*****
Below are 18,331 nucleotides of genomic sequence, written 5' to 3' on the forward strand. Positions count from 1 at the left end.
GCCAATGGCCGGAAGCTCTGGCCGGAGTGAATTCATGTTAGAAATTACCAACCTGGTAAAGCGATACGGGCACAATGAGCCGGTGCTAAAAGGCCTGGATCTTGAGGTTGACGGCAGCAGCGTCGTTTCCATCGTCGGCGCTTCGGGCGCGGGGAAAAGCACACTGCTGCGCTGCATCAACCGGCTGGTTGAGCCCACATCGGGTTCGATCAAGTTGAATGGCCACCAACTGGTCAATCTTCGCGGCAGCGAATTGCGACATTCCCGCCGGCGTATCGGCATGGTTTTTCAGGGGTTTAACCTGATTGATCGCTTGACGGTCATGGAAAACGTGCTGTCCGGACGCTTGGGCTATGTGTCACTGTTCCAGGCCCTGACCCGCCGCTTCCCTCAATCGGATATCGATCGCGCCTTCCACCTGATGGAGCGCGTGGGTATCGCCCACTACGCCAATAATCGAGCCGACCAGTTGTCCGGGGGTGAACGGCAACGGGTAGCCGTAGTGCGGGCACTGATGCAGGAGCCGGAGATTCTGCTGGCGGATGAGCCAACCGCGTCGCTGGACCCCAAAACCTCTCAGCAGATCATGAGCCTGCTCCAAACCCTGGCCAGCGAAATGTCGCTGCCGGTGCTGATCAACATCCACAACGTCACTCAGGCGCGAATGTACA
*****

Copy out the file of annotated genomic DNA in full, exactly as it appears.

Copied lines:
Below are 18,331 nucleotides of genomic sequence, written 5' to 3' on the forward strand. Positions count from 1 at the left end.
GCCAATGGCCGGAAGCTCTGGCCGGAGTGAATTCATGTTAGAAATTACCAACCTGGTAAAGCGATACGGGCACAATGAGCCGGTGCTAAAAGGCCTGGATCTTGAGGTTGACGGCAGCAGCGTCGTTTCCATCGTCGGCGCTTCGGGCGCGGGGAAAAGCACACTGCTGCGCTGCATCAACCGGCTGGTTGAGCCCACATCGGGTTCGATCAAGTTGAATGGCCACCAACTGGTCAATCTTCGCGGCAGCGAATTGCGACATTCCCGCCGGCGTATCGGCATGGTTTTTCAGGGGTTTAACCTGATTGATCGCTTGACGGTCATGGAAAACGTGCTGTCCGGACGCTTGGGCTATGTGTCACTGTTCCAGGCCCTGACCCGCCGCTTCCCTCAATCGGATATCGATCGCGCCTTCCACCTGATGGAGCGCGTGGGTATCGCCCACTACGCCAATAATCGAGCCGACCAGTTGTCCGGGGGTGAACGGCAACGGGTAGCCGTAGTGCGGGCACTGATGCAGGAGCCGGAGATTCTGCTGGCGGATGAGCCAACCGCGTCGCTGGACCCCAAAACCTCTCAGCAGATCATGAGCCTGCTCCAAACCCTGGCCAGCGAAATGTCGCTGCCGGTGCTGATCAACATCCACAACGTCACTCAGGCGCGAATGTACA